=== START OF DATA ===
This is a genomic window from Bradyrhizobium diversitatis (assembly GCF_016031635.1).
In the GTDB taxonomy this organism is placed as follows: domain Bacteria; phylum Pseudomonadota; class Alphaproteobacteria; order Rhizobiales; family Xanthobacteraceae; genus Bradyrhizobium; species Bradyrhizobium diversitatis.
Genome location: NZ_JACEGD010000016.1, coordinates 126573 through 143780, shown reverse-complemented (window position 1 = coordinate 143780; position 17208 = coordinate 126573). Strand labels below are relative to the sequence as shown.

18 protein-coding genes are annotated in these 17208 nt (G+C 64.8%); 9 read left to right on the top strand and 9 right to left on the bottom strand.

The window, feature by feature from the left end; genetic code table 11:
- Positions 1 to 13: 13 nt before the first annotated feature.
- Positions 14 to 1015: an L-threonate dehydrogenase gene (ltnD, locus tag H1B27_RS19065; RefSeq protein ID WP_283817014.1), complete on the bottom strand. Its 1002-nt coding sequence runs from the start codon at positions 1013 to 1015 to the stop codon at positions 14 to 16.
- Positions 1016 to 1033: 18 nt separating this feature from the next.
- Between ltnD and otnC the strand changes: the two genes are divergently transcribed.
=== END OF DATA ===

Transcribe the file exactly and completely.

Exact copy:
This is a genomic window from Bradyrhizobium diversitatis (assembly GCF_016031635.1).
In the GTDB taxonomy this organism is placed as follows: domain Bacteria; phylum Pseudomonadota; class Alphaproteobacteria; order Rhizobiales; family Xanthobacteraceae; genus Bradyrhizobium; species Bradyrhizobium diversitatis.
Genome location: NZ_JACEGD010000016.1, coordinates 126573 through 143780, shown reverse-complemented (window position 1 = coordinate 143780; position 17208 = coordinate 126573). Strand labels below are relative to the sequence as shown.

18 protein-coding genes are annotated in these 17208 nt (G+C 64.8%); 9 read left to right on the top strand and 9 right to left on the bottom strand.

The window, feature by feature from the left end; genetic code table 11:
- Positions 1 to 13: 13 nt before the first annotated feature.
- Positions 14 to 1015: an L-threonate dehydrogenase gene (ltnD, locus tag H1B27_RS19065; RefSeq protein ID WP_283817014.1), complete on the bottom strand. Its 1002-nt coding sequence runs from the start codon at positions 1013 to 1015 to the stop codon at positions 14 to 16.
- Positions 1016 to 1033: 18 nt separating this feature from the next.
- Between ltnD and otnC the strand changes: the two genes are divergently transcribed.